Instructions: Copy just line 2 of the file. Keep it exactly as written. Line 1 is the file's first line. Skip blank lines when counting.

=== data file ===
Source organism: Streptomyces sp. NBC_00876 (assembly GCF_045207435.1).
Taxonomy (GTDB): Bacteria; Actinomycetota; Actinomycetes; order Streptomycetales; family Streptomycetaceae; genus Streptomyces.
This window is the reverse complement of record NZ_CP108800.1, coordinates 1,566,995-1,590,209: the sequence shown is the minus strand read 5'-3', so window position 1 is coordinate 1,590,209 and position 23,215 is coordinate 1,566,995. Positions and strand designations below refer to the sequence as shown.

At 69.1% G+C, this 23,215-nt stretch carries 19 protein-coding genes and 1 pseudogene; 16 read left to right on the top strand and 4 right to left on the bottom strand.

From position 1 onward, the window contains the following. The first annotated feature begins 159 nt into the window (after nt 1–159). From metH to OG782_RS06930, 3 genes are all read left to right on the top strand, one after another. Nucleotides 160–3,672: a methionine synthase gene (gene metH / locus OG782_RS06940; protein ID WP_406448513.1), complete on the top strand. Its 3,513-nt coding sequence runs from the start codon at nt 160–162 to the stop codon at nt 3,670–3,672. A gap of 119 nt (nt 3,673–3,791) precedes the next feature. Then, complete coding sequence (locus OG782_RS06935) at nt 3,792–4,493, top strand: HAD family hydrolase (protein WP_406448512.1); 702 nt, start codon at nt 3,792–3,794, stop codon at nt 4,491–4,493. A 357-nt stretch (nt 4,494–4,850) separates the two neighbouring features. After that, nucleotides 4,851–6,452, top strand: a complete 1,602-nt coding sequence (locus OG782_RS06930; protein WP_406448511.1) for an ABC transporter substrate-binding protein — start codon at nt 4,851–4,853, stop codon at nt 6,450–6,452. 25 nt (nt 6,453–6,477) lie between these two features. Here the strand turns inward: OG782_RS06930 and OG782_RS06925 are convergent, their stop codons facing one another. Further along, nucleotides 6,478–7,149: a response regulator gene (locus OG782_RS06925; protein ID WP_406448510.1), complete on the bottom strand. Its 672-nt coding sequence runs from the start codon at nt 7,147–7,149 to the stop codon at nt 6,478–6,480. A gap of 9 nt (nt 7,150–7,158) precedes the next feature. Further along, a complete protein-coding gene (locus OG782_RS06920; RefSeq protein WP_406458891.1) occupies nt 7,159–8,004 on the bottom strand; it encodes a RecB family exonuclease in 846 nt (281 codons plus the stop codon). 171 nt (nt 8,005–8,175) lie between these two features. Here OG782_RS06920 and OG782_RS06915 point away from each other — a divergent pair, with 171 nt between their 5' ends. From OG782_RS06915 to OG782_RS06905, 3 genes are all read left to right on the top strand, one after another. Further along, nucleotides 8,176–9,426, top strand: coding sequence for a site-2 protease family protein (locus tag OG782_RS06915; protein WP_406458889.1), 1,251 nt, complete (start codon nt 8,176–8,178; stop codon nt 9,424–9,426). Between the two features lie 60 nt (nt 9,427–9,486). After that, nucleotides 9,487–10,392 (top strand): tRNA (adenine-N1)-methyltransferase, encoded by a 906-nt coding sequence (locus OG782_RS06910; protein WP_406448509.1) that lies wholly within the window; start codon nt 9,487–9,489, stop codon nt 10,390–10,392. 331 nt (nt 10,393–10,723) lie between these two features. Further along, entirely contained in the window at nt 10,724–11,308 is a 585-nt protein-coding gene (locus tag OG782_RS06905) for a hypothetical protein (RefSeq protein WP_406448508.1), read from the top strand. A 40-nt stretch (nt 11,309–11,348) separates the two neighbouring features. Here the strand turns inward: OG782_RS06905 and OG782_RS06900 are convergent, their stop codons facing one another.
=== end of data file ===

Taxonomy (GTDB): Bacteria; Actinomycetota; Actinomycetes; order Streptomycetales; family Streptomycetaceae; genus Streptomyces.